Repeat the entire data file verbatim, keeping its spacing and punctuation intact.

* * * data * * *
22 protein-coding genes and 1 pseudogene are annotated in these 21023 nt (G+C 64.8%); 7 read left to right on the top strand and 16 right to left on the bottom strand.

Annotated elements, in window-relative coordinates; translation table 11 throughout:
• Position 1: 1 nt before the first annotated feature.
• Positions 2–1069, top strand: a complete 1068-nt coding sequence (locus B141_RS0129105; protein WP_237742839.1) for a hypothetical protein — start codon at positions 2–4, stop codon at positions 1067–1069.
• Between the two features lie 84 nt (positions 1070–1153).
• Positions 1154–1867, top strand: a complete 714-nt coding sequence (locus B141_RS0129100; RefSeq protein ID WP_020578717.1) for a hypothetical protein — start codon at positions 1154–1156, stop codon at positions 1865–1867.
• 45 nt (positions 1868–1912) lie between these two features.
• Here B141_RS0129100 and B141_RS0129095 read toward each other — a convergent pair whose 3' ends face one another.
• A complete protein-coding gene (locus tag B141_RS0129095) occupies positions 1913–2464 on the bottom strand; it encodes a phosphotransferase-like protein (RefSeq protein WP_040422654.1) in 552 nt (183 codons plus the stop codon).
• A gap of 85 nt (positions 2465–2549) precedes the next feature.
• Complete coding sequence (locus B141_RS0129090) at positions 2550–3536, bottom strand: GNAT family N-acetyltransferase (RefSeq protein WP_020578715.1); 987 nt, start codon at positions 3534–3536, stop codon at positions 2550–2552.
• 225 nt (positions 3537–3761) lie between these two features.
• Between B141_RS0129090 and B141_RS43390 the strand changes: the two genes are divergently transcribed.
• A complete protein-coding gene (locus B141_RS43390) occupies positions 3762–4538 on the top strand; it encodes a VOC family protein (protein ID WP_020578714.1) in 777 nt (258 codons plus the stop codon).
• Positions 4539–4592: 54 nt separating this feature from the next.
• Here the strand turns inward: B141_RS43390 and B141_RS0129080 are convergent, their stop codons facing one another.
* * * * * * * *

22 protein-coding genes and 1 pseudogene are annotated in these 21023 nt (G+C 64.8%); 7 read left to right on the top strand and 16 right to left on the bottom strand.

Annotated elements, in window-relative coordinates; translation table 11 throughout:
• Position 1: 1 nt before the first annotated feature.
• Positions 2–1069, top strand: a complete 1068-nt coding sequence (locus B141_RS0129105; protein WP_237742839.1) for a hypothetical protein — start codon at positions 2–4, stop codon at positions 1067–1069.
• Between the two features lie 84 nt (positions 1070–1153).
• Positions 1154–1867, top strand: a complete 714-nt coding sequence (locus B141_RS0129100; RefSeq protein ID WP_020578717.1) for a hypothetical protein — start codon at positions 1154–1156, stop codon at positions 1865–1867.
• 45 nt (positions 1868–1912) lie between these two features.
• Here B141_RS0129100 and B141_RS0129095 read toward each other — a convergent pair whose 3' ends face one another.
• A complete protein-coding gene (locus tag B141_RS0129095) occupies positions 1913–2464 on the bottom strand; it encodes a phosphotransferase-like protein (RefSeq protein WP_040422654.1) in 552 nt (183 codons plus the stop codon).
• A gap of 85 nt (positions 2465–2549) precedes the next feature.
• Complete coding sequence (locus B141_RS0129090) at positions 2550–3536, bottom strand: GNAT family N-acetyltransferase (RefSeq protein WP_020578715.1); 987 nt, start codon at positions 3534–3536, stop codon at positions 2550–2552.
• 225 nt (positions 3537–3761) lie between these two features.
• Between B141_RS0129090 and B141_RS43390 the strand changes: the two genes are divergently transcribed.
• A complete protein-coding gene (locus B141_RS43390) occupies positions 3762–4538 on the top strand; it encodes a VOC family protein (protein ID WP_020578714.1) in 777 nt (258 codons plus the stop codon).
• Positions 4539–4592: 54 nt separating this feature from the next.
• Here the strand turns inward: B141_RS43390 and B141_RS0129080 are convergent, their stop codons facing one another.